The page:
Justice Friday discusses US Homeless Veterans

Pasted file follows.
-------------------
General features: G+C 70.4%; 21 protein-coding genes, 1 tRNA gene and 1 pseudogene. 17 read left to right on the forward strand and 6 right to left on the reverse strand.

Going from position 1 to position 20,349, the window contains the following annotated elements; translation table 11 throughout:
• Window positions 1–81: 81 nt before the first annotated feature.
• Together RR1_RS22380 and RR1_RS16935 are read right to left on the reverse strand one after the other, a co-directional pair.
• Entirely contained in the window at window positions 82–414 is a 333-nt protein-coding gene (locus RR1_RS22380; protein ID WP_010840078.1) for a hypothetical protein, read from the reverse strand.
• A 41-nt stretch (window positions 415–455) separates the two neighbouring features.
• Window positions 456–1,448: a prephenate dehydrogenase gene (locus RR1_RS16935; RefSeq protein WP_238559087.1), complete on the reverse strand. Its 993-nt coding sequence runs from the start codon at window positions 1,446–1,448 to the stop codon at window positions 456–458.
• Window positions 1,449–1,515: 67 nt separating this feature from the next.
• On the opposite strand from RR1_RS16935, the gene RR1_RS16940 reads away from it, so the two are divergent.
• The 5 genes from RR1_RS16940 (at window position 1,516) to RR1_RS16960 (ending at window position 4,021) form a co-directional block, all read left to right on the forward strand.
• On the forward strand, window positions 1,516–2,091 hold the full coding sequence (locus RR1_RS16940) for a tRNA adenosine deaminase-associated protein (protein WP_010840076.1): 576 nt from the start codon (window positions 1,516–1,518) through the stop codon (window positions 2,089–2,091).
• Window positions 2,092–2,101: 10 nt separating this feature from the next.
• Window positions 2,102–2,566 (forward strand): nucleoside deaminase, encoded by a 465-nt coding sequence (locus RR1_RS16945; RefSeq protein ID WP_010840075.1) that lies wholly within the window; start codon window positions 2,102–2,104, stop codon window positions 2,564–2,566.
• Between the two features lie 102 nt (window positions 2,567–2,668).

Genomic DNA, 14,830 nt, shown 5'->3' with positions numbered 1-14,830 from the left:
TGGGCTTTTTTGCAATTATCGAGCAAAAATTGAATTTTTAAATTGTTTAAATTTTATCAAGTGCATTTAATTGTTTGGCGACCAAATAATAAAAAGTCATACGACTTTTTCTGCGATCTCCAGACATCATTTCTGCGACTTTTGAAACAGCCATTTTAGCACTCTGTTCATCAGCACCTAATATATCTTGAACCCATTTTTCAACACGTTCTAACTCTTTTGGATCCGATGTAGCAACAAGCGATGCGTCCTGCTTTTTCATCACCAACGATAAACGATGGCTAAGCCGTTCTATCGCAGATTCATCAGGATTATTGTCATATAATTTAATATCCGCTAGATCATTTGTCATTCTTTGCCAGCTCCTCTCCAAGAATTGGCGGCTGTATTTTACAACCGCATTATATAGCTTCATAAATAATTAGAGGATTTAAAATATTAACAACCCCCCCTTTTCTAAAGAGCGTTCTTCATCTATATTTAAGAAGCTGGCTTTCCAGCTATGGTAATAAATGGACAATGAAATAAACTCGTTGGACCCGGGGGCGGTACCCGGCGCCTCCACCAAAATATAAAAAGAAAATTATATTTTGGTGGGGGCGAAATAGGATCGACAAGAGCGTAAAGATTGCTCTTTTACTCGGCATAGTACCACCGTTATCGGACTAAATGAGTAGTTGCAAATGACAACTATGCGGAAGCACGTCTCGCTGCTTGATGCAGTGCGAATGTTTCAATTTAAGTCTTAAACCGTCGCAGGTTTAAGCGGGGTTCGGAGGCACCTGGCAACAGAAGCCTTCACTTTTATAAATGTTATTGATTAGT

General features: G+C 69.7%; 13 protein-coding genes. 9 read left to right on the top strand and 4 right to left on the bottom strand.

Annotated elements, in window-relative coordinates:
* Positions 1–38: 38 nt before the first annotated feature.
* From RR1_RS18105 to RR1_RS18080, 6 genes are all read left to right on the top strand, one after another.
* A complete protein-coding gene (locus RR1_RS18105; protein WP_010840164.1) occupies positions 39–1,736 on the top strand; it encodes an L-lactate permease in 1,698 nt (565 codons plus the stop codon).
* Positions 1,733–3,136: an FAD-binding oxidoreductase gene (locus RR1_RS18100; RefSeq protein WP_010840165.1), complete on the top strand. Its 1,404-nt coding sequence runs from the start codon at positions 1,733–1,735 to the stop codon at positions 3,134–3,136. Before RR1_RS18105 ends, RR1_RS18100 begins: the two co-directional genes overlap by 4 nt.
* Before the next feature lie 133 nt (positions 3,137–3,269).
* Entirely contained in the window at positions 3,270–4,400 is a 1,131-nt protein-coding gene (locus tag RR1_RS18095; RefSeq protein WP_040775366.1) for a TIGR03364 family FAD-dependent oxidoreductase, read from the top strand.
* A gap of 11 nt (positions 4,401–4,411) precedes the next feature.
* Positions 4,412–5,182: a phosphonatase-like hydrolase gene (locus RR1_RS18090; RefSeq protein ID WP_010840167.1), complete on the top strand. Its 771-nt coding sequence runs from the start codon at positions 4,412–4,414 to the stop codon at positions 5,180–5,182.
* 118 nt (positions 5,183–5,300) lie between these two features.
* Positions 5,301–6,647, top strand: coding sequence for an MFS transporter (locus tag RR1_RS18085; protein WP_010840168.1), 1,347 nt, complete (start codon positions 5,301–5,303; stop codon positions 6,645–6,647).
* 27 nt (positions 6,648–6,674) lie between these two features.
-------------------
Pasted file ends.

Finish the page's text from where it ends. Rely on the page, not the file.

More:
first_imgAs Sept. 11 approached, this week’s Justice Friday installment, presented by Saint Mary’s junior and Justice Education Social Relations Officer Alex Shambery, served as a way to promote social awareness for Homeless U.S. Veterans.Shambery began by sharing statistics she found through the National Coalition for Homeless Veterans (NCHV) website.“Eleven percent of homeless adults are veterans,” she said. “Of those 11 percent, 51 percent have disabilities and 50 percent have serious mental illnesses. Seventy percent have substance abuse which ties into mental illness issues.”In the bigger picture, Shambery said 1.4 million veterans are at risk of living in poverty.“About 40,000 veterans are homeless on any given night,” she said. “America’s homeless veterans have been in World War II, the Korean War, The Cold War and Vietnam.”According to Shambery, one-third of the veterans who are homeless were directly in these war zones, although she added these numbers are approximations.“There’s no way of getting a very specific number,” she said. “It’s usually based on average and information they get from homeless shelters.”All of these statistics raises the question as to why these veterans are homeless. Shambery said the main reason is due to a lack of support.“Mainly because of an extreme shortage in affordable housing and a lack of family and social support,” she said. “You train to go over there and dedicate your life to try and save your country and then you come back and people tell you that your experience won’t help you find a job in America.”Saint Mary’s junior Alex Morales said she recently talked to someone who found himself in a similar situation after being deployed.“He said it almost felt like what would happen if you would die,” Morales said. “He said you lose all of those connections. It’s a weird gray area. I think it just spirals from there.”Justice Education president and senior Caylin McCallick agreed with Morales.“The training in the military isn’t necessarily transferring,” McCallick said. “When I was in ROTC, one of my military instructors was a captain in the army. He was an army ranger, but he couldn’t get a job better than working in a factory.”Shambery said it is the duty of students to reach out through volunteering at homeless shelters. In South Bend specifically she suggested the Center for the Homeless and the Robert L. Miller Senior Veterans Center.“A lot of people think the government is going to take care of it, but it’s all of our issues,” Shambery said. “Make a donation. If you can’t make a financial donation you can always donate your time. They’re going overseas to fight for us. An hour a week is nothing compared to what they’ve done for us.”Justice Education vice president and senior Katie Dwyer said spreading awareness among the community is key in helping the veterans.“I think it’s out of sight out of mind,” Dwyer said. “I think the first thing we should do is spread more awareness about it.”“[Veterans]need basic physical health care, counseling, job assessment, training, placement and assistance,” Shambery said. “But a top priority is a secure, safe, and supportive environment free of drugs and alcohol.”Justice Education secretary and junior Morgan Matthews said students can help give veterans part of the supportive environment they need by merely spending some time with them.“They are coming from a life style that is hectic,” Matthews said. “Then they come to a life of boredom in comparison.”“I think that’s where we as students should come in,” Shambery said. “We’re not family members, but we can provide that support for them — at least the social support aspect.”“I think also what needs to be established is veteran-on-veteran support,” Matthews said. “You can sit with a veteran for as long as you want and try to understand, but I think in some cases it might not be enough compared to veteran on veteran.”Since 2005, Shambery said the number of homeless veterans has been reduced by 70 percent since 2005, but she emphasized that this is not good enough.“We need to get all our homeless vets off the street,” Shamberry said.Tags: Justice Fridays, Saint Mary’s College, Veteranslast_img read more